For more on this story and to watch a video interview with Gary Ellis, see http://www.myfarmlife.com/features/smaller-farms-down-but-not-out/.

Massey Ferguson Delivers Further Enhancements to Harvest Support Service

Massey Ferguson, a worldwide brand of AGCO (NYSE: AGCO), has introduced the innovative Harvest Promise compensation scheme for operators of current production MF combines.

In the event of eligible MF combines being immobilised due to non-delivery of critical parts within 24 hours, the scheme compensates the customer should a contractor or replacement machine need to be hired to continue the harvest. Under the scheme, a refund of 35 Euros/ha will be made to the customer up to a maximum total of 3,500 Euros.

New Harvest Promise Compensation Scheme and Strategic Stocking Initiative Implemented

New Harvest Promise Compensation Scheme and Strategic Stocking Initiative Implemented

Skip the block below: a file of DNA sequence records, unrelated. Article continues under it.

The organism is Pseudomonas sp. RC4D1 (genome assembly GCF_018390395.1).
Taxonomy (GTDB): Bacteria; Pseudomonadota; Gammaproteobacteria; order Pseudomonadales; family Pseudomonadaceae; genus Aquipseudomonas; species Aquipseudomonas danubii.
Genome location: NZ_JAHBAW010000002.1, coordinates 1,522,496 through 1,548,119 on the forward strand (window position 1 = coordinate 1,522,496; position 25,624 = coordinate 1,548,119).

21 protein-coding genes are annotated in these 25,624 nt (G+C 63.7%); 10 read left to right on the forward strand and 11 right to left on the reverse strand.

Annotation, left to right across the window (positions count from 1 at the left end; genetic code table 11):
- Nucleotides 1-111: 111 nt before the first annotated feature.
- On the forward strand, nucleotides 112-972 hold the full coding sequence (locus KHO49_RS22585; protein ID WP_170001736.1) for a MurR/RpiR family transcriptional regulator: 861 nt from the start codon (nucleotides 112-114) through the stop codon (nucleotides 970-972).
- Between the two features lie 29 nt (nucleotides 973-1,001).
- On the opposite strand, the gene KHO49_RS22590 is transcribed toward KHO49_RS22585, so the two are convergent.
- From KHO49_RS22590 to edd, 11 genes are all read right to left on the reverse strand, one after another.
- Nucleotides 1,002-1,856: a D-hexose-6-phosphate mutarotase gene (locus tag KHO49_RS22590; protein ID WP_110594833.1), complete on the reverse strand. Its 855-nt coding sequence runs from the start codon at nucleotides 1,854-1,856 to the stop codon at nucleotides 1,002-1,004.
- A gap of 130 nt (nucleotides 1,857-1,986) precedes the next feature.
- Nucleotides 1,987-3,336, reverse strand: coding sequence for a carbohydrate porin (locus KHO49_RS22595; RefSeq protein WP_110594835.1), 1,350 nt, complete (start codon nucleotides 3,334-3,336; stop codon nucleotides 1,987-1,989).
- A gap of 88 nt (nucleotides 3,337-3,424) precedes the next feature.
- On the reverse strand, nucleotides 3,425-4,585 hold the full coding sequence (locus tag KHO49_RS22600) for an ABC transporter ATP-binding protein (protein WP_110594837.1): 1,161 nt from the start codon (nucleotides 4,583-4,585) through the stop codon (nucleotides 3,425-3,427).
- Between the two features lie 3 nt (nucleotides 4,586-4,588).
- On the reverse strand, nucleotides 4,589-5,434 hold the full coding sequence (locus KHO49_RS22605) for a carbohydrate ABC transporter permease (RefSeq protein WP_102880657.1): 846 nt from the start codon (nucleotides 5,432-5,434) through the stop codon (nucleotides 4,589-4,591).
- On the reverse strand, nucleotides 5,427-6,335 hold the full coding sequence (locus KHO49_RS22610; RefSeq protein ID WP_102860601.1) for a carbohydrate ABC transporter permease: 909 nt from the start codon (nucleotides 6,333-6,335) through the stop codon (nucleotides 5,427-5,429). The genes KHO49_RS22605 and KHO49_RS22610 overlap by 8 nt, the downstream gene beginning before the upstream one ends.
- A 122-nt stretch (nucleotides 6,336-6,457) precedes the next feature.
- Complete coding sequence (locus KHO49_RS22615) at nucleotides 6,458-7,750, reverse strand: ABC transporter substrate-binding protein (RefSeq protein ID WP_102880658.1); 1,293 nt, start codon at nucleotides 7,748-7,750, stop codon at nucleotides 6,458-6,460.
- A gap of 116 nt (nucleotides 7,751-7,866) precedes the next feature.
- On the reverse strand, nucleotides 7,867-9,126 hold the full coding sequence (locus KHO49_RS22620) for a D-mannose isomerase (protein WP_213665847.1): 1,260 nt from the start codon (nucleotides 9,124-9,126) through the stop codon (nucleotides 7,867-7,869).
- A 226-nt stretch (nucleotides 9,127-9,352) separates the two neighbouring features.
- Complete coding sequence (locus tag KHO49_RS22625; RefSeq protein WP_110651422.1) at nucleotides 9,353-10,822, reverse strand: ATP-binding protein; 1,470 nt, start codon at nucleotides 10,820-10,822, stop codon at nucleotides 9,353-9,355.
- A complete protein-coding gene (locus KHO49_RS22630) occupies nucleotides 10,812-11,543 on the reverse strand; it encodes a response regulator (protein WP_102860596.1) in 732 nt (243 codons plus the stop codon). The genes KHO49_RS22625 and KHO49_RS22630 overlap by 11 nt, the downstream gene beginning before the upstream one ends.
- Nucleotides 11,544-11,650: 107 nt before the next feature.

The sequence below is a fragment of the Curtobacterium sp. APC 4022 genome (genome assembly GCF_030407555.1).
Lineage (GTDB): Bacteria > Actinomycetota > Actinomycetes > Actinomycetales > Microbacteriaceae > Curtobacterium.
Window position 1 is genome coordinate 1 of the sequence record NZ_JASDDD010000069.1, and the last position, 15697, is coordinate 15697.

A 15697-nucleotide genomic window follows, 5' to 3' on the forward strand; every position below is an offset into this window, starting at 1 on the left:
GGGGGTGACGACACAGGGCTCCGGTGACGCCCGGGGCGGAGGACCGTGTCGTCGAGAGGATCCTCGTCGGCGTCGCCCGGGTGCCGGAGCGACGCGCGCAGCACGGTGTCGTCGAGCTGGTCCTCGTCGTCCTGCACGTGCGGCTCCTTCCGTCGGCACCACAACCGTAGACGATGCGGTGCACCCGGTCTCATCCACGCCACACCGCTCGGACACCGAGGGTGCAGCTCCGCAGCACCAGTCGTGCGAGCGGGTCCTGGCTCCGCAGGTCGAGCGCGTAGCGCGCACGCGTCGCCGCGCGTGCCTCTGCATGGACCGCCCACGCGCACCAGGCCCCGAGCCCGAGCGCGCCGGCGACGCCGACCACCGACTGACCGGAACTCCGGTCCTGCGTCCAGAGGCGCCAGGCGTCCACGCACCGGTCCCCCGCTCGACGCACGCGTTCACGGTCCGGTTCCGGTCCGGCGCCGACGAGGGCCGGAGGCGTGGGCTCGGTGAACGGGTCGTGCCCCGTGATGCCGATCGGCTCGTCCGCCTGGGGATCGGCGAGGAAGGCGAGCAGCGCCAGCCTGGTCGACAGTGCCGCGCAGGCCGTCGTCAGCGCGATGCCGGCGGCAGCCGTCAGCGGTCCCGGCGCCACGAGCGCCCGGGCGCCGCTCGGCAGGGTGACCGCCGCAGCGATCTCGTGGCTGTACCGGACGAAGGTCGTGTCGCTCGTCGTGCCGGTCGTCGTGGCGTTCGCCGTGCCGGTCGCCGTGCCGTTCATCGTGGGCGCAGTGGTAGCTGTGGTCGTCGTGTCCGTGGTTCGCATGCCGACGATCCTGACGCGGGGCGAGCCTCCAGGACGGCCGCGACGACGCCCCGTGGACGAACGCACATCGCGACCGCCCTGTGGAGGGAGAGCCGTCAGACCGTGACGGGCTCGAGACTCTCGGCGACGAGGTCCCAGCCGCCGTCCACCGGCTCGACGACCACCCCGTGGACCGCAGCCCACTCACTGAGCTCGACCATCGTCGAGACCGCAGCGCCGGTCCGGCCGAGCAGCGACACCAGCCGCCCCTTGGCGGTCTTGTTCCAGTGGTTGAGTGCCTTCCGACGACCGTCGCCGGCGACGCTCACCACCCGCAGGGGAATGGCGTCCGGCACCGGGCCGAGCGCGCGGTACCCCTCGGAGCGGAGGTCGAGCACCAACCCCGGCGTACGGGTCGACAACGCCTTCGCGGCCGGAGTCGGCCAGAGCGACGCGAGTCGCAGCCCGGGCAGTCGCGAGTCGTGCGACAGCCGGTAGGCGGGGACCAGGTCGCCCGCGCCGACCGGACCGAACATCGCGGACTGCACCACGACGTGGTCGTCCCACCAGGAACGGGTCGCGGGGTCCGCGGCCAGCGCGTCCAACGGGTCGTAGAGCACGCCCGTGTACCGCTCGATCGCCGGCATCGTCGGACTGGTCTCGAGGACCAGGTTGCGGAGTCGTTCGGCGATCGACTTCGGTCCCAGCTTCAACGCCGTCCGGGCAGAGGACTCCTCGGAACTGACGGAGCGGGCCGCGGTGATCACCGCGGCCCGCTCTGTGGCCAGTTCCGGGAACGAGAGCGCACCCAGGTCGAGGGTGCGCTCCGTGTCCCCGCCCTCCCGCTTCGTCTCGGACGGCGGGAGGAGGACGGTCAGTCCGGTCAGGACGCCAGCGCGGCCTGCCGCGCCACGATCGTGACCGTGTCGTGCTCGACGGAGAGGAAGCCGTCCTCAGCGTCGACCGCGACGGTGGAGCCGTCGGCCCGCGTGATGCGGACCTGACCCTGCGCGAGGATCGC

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What is the EU doing to support farmers – Q & A With CEJA

In this month’s regular column from CEJA (European Council of Young Farmers), President, Matteo Bartolini explains what the EU is doing to support farmers following the import ban by Russia on EU food products.

cejacolumn11MF: Can you provide some background on the Russian ban on EU food products?

MB: On 6 August 2014, the Kremlin published a decree announcing a Russian embargo on a number of agricultural imports in response to EU punitive sanctions over Russia’s actions in Ukraine. American, Norwegian, Canadian and Australian imports are faced with the same fate. Russia is the largest importer of EU agricultural produce with just under 10% of EU agri imports destined for the country. These imports were worth around €11 billion last year, half of which has now been banned by the Russians. The ban, which has been set for a year, will hit individual European farmers in particular, especially those who rely on export markets and who grow a small variety of produce. The ban will also hit Russian consumers with price hikes for certain products. The European Commission has been quick to try to support EU farmers with emergency measures. However, it is clear that funds available are simply not enough.

MF: What do these emergency measures include?